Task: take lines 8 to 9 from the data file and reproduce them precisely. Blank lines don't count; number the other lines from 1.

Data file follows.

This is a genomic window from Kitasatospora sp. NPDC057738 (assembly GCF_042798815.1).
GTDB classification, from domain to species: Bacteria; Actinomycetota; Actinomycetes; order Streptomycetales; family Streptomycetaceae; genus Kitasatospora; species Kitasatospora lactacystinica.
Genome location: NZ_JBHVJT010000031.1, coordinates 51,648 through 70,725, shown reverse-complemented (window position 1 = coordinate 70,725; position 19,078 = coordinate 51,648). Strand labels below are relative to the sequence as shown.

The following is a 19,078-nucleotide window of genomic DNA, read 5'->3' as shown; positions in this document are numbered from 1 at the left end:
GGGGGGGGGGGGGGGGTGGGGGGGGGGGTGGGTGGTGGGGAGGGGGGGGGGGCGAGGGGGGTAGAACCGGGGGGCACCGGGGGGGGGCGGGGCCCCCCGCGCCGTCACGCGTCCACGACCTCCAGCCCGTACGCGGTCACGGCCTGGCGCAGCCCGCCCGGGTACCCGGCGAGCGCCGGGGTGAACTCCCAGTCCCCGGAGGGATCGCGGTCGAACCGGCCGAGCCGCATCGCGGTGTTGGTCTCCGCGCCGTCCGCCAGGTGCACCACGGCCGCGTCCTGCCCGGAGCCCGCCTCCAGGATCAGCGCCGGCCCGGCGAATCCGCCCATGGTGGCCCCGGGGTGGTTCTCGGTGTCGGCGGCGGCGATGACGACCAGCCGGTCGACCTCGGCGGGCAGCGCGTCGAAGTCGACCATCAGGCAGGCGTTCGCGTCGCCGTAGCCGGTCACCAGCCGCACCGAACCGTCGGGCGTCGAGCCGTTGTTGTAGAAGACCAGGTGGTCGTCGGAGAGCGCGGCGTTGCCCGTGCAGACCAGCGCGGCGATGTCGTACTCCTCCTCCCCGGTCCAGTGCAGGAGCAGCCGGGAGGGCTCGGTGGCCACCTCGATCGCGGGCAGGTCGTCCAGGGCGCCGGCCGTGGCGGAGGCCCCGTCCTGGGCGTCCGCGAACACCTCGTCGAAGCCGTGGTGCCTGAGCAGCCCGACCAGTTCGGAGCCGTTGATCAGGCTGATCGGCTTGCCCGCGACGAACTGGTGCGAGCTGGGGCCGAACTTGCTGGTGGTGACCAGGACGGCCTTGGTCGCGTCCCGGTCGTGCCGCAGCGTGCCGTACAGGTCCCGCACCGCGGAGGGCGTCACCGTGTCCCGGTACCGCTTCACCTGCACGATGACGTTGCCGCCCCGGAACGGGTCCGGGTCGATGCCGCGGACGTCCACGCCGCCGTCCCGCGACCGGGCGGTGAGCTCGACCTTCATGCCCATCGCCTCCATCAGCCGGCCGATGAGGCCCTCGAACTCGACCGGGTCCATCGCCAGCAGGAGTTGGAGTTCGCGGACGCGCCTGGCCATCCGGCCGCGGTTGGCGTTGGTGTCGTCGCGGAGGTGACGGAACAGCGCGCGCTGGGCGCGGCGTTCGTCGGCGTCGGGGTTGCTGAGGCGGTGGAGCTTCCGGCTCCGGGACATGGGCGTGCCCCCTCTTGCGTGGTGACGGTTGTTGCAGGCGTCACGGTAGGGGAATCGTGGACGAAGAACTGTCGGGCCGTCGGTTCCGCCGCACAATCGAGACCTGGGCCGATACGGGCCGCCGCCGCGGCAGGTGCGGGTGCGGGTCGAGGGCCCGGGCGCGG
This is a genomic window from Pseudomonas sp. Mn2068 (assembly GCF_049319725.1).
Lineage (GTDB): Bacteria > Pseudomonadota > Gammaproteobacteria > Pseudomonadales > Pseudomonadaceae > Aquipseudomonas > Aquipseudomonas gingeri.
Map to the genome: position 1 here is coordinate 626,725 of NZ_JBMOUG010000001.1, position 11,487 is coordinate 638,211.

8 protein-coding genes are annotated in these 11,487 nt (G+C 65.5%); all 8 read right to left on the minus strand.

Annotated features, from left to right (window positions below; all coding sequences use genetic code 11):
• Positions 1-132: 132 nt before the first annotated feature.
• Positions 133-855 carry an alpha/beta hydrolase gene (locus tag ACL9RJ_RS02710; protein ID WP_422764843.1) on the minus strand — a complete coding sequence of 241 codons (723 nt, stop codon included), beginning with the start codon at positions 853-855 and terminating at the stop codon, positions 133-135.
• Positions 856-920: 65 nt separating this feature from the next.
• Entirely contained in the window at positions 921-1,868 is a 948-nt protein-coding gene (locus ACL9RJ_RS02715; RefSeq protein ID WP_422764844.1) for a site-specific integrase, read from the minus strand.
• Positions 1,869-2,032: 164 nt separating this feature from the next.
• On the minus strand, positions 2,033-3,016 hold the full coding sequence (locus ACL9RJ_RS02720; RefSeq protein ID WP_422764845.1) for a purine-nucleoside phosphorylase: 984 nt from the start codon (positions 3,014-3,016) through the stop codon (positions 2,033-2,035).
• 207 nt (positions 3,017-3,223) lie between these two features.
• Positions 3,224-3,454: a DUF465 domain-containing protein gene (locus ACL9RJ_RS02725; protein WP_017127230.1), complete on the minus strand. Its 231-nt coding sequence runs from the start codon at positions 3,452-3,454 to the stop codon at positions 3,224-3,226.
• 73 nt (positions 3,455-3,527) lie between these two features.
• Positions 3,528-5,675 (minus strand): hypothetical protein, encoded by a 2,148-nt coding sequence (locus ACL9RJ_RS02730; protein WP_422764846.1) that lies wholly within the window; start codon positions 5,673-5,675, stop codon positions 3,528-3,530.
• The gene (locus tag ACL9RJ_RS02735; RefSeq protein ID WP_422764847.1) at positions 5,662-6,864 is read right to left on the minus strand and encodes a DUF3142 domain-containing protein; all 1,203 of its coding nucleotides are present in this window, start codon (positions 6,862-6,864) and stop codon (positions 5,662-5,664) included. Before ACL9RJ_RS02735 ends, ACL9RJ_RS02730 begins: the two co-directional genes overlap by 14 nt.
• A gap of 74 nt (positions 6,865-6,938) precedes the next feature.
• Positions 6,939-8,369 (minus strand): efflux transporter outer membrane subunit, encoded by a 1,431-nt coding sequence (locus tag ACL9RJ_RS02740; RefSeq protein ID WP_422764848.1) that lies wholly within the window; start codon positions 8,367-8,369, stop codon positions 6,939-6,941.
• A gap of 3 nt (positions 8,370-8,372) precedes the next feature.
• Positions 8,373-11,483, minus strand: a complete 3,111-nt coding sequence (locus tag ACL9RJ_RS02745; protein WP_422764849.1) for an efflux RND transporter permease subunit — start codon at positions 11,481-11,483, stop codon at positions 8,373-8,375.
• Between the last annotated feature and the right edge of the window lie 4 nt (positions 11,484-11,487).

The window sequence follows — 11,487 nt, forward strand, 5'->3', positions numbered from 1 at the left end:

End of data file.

Map to the genome: position 1 here is coordinate 626,725 of NZ_JBMOUG010000001.1, position 11,487 is coordinate 638,211.

8 protein-coding genes are annotated in these 11,487 nt (G+C 65.5%); all 8 read right to left on the minus strand.